The presumptions, prevalent notions, and justificational tenets that link your evidence and reasoning together are known as warrants. Although warrants are based on logic, whether explicit or implicit, you still need to provide enough proof to support your claim. You might say, for instance, “I need a new coat because it’s getting cold and my current one is too big on me.” “In this instance, your warrant, or shared conviction, is that clothing should be replaced when it no longer fits properly.

Even though this warrant is obvious to most people and provides sufficient support for your claim that you need a new coat, you still need to provide proof that your current coat is ineffective in order to persuade your audience to agree with your claim. It’s crucial to back up your claims with evidence because, even if the audience agrees with your claims, they might not agree with the evidence you offer.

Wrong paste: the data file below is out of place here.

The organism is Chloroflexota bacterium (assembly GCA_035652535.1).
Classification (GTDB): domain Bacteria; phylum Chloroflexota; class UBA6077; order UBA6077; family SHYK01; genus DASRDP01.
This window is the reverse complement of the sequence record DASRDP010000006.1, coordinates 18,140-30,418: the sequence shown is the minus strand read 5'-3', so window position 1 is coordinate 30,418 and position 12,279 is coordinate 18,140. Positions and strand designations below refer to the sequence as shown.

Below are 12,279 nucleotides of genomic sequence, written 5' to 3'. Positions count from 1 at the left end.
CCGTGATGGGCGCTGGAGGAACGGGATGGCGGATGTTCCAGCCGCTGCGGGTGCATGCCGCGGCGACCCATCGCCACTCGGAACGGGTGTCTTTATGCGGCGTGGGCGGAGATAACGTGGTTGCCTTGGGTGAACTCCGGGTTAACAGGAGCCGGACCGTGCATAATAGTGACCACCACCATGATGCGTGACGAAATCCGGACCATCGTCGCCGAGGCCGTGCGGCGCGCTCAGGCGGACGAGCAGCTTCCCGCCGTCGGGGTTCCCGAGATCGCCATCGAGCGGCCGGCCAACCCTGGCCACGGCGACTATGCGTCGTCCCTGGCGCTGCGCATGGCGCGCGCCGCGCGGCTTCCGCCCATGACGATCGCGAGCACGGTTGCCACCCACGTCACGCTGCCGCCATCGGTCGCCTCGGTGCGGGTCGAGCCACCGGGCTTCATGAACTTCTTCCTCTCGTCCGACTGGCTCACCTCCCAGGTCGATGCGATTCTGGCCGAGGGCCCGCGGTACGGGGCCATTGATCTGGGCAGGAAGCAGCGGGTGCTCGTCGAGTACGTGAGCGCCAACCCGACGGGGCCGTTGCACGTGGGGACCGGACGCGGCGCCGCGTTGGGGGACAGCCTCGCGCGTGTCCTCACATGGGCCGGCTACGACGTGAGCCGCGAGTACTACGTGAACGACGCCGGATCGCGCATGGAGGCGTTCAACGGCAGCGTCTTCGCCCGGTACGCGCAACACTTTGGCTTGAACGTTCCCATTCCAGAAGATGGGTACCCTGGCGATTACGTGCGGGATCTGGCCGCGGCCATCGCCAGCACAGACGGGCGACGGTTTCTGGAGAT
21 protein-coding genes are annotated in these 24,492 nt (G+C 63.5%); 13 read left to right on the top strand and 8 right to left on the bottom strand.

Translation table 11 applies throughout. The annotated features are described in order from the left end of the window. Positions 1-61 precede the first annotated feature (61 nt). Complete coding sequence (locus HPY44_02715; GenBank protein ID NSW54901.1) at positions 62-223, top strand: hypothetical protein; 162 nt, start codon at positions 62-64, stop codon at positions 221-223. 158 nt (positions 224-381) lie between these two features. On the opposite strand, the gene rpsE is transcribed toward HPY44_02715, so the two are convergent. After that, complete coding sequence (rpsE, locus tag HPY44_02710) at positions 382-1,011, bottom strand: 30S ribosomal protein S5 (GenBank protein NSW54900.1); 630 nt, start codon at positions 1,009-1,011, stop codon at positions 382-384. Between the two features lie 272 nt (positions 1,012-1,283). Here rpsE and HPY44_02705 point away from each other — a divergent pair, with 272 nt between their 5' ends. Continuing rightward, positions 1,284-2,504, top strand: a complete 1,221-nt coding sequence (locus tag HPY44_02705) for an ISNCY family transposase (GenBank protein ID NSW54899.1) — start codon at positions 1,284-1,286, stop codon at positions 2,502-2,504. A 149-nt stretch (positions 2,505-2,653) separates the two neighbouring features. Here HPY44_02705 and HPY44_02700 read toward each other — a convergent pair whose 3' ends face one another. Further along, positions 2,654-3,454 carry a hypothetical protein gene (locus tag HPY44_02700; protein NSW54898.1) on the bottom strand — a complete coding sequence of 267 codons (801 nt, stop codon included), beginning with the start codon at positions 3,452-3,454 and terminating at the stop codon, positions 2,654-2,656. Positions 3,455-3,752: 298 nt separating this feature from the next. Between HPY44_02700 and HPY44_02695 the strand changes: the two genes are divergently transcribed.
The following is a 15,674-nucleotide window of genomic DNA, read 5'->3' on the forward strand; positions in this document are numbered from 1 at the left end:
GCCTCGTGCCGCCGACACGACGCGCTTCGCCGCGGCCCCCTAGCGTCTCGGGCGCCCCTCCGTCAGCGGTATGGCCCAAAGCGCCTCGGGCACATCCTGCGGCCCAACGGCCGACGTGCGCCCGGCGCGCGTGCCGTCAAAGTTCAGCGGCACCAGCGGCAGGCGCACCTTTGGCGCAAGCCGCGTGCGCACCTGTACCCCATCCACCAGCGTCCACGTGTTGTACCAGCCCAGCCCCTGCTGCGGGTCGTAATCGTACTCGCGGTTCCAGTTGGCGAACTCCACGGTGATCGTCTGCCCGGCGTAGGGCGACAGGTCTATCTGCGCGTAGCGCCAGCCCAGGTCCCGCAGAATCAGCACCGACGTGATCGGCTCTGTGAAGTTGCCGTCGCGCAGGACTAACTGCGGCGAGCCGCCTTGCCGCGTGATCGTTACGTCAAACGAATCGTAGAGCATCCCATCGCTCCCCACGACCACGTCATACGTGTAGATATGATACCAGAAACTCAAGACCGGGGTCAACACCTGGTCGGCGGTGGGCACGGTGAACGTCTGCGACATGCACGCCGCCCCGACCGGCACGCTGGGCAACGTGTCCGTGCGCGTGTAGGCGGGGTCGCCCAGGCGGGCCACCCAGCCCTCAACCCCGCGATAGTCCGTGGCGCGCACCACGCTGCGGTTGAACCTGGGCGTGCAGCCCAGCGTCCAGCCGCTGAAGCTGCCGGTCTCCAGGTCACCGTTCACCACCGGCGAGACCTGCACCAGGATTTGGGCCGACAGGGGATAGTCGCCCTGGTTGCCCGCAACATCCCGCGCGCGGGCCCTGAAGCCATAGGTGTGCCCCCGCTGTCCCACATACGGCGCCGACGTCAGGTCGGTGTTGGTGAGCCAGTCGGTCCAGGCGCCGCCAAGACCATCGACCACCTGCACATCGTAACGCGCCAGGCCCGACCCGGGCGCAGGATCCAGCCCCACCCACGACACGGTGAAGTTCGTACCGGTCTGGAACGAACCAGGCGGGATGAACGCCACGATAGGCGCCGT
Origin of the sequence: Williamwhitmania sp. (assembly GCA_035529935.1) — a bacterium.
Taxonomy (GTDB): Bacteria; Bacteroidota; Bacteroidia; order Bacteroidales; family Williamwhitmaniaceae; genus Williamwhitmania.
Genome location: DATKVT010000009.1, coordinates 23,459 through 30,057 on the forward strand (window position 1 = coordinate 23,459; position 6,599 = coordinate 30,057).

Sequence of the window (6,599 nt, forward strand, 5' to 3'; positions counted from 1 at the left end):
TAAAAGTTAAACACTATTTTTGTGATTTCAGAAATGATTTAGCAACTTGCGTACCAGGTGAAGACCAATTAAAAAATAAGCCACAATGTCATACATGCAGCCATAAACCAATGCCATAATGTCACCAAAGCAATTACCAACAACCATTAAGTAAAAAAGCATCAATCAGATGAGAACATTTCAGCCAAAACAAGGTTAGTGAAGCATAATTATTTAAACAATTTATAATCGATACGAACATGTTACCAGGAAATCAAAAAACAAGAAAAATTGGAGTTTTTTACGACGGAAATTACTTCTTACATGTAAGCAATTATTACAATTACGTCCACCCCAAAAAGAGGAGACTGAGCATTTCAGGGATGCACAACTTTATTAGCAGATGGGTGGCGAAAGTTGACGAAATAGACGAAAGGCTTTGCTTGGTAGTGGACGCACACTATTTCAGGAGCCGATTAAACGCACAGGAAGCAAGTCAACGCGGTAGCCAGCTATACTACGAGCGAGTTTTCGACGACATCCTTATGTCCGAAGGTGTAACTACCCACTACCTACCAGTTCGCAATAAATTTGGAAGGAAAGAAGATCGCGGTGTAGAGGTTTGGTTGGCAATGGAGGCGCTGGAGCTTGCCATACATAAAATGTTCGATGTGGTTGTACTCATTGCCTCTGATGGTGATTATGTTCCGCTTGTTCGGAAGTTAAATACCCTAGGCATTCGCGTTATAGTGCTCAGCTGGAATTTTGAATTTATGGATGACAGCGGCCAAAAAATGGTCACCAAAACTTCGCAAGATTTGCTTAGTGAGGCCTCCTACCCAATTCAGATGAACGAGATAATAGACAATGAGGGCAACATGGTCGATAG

Conversely, some people might dispute your assertion because they don’t agree with your justification. People in your audience might, for instance, think that your coat should be modified to fit you better rather than completely replaced.

Acknowledgment and response

An effective argument acknowledges opposing positions and responds to them. This can benefit your argument because it:

It is essential that you present an opposing viewpoint in an impartial manner to avoid misrepresenting it. Additionally helping you establish trust with your readers, this is a moral strategy. Recognize the elements of the argument that seem persuasive after you’ve presented the opposing viewpoint. This might force you to concede some ground, making it more difficult for you to find common ground and temper your claim.

You should also mention and address any points that you believe to be false. Support your counterpoints and refutations with evidence.

What is an argument?